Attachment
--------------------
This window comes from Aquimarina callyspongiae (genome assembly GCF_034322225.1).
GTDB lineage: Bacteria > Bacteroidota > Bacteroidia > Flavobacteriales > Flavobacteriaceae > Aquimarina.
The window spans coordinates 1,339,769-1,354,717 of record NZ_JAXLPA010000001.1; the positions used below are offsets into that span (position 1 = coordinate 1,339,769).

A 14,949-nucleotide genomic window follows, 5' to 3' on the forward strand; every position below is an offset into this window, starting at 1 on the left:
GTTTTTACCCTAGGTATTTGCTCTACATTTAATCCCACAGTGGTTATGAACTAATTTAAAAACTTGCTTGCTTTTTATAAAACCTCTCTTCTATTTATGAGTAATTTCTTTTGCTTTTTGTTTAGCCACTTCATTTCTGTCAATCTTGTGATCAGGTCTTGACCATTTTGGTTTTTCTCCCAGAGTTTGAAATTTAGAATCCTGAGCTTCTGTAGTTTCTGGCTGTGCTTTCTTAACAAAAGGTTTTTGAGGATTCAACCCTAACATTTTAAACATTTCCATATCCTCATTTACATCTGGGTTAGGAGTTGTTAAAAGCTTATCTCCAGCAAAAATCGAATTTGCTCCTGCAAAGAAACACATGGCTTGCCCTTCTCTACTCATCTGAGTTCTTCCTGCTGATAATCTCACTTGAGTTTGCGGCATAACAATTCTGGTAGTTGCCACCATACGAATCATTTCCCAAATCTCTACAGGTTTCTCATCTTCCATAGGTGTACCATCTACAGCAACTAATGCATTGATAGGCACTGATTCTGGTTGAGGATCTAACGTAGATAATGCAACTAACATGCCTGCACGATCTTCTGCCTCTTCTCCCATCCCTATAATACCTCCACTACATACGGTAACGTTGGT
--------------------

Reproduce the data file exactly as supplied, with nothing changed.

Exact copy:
This window comes from Aquimarina callyspongiae (genome assembly GCF_034322225.1).
GTDB lineage: Bacteria > Bacteroidota > Bacteroidia > Flavobacteriales > Flavobacteriaceae > Aquimarina.
The window spans coordinates 1,339,769-1,354,717 of record NZ_JAXLPA010000001.1; the positions used below are offsets into that span (position 1 = coordinate 1,339,769).

A 14,949-nucleotide genomic window follows, 5' to 3' on the forward strand; every position below is an offset into this window, starting at 1 on the left:
GTTTTTACCCTAGGTATTTGCTCTACATTTAATCCCACAGTGGTTATGAACTAATTTAAAAACTTGCTTGCTTTTTATAAAACCTCTCTTCTATTTATGAGTAATTTCTTTTGCTTTTTGTTTAGCCACTTCATTTCTGTCAATCTTGTGATCAGGTCTTGACCATTTTGGTTTTTCTCCCAGAGTTTGAAATTTAGAATCCTGAGCTTCTGTAGTTTCTGGCTGTGCTTTCTTAACAAAAGGTTTTTGAGGATTCAACCCTAACATTTTAAACATTTCCATATCCTCATTTACATCTGGGTTAGGAGTTGTTAAAAGCTTATCTCCAGCAAAAATCGAATTTGCTCCTGCAAAGAAACACATGGCTTGCCCTTCTCTACTCATCTGAGTTCTTCCTGCTGATAATCTCACTTGAGTTTGCGGCATAACAATTCTGGTAGTTGCCACCATACGAATCATTTCCCAAATCTCTACAGGTTTCTCATCTTCCATAGGTGTACCATCTACAGCAACTAATGCATTGATAGGCACTGATTCTGGTTGAGGATCTAACGTAGATAATGCAACTAACATGCCTGCACGATCTTCTGCCTCTTCTCCCATCCCTATAATACCTCCACTACATACGGTAACGTTGGT